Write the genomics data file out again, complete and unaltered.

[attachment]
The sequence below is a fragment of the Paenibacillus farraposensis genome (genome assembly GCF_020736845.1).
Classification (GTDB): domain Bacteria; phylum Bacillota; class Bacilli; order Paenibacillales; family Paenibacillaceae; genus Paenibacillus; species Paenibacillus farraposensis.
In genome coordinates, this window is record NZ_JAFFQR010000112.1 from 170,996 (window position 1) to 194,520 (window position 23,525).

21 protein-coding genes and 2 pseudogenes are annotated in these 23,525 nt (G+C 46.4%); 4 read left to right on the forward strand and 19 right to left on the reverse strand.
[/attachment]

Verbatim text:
The sequence below is a fragment of the Paenibacillus farraposensis genome (genome assembly GCF_020736845.1).
Classification (GTDB): domain Bacteria; phylum Bacillota; class Bacilli; order Paenibacillales; family Paenibacillaceae; genus Paenibacillus; species Paenibacillus farraposensis.
In genome coordinates, this window is record NZ_JAFFQR010000112.1 from 170,996 (window position 1) to 194,520 (window position 23,525).

21 protein-coding genes and 2 pseudogenes are annotated in these 23,525 nt (G+C 46.4%); 4 read left to right on the forward strand and 19 right to left on the reverse strand.